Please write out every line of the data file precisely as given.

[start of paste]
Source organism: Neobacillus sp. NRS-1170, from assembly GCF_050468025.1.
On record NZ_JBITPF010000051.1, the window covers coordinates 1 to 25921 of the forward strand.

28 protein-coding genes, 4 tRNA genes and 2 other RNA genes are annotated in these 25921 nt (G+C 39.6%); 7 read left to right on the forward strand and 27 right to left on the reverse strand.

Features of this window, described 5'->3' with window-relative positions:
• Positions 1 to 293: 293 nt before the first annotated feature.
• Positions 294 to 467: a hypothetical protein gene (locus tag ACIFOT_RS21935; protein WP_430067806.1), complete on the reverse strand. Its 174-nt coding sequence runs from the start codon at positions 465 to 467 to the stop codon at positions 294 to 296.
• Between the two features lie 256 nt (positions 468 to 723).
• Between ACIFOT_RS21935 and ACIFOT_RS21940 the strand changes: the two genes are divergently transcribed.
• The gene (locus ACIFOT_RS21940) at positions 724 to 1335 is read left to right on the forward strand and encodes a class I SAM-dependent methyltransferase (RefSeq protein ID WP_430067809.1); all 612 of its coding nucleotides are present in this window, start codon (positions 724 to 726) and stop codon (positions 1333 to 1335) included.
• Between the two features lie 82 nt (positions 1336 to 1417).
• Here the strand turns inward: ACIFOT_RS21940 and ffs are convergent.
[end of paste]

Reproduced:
Source organism: Neobacillus sp. NRS-1170, from assembly GCF_050468025.1.
On record NZ_JBITPF010000051.1, the window covers coordinates 1 to 25921 of the forward strand.

28 protein-coding genes, 4 tRNA genes and 2 other RNA genes are annotated in these 25921 nt (G+C 39.6%); 7 read left to right on the forward strand and 27 right to left on the reverse strand.

Features of this window, described 5'->3' with window-relative positions:
• Positions 1 to 293: 293 nt before the first annotated feature.
• Positions 294 to 467: a hypothetical protein gene (locus tag ACIFOT_RS21935; protein WP_430067806.1), complete on the reverse strand. Its 174-nt coding sequence runs from the start codon at positions 465 to 467 to the stop codon at positions 294 to 296.
• Between the two features lie 256 nt (positions 468 to 723).
• Between ACIFOT_RS21935 and ACIFOT_RS21940 the strand changes: the two genes are divergently transcribed.
• The gene (locus ACIFOT_RS21940) at positions 724 to 1335 is read left to right on the forward strand and encodes a class I SAM-dependent methyltransferase (RefSeq protein ID WP_430067809.1); all 612 of its coding nucleotides are present in this window, start codon (positions 724 to 726) and stop codon (positions 1333 to 1335) included.
• Between the two features lie 82 nt (positions 1336 to 1417).
• Here the strand turns inward: ACIFOT_RS21940 and ffs are convergent.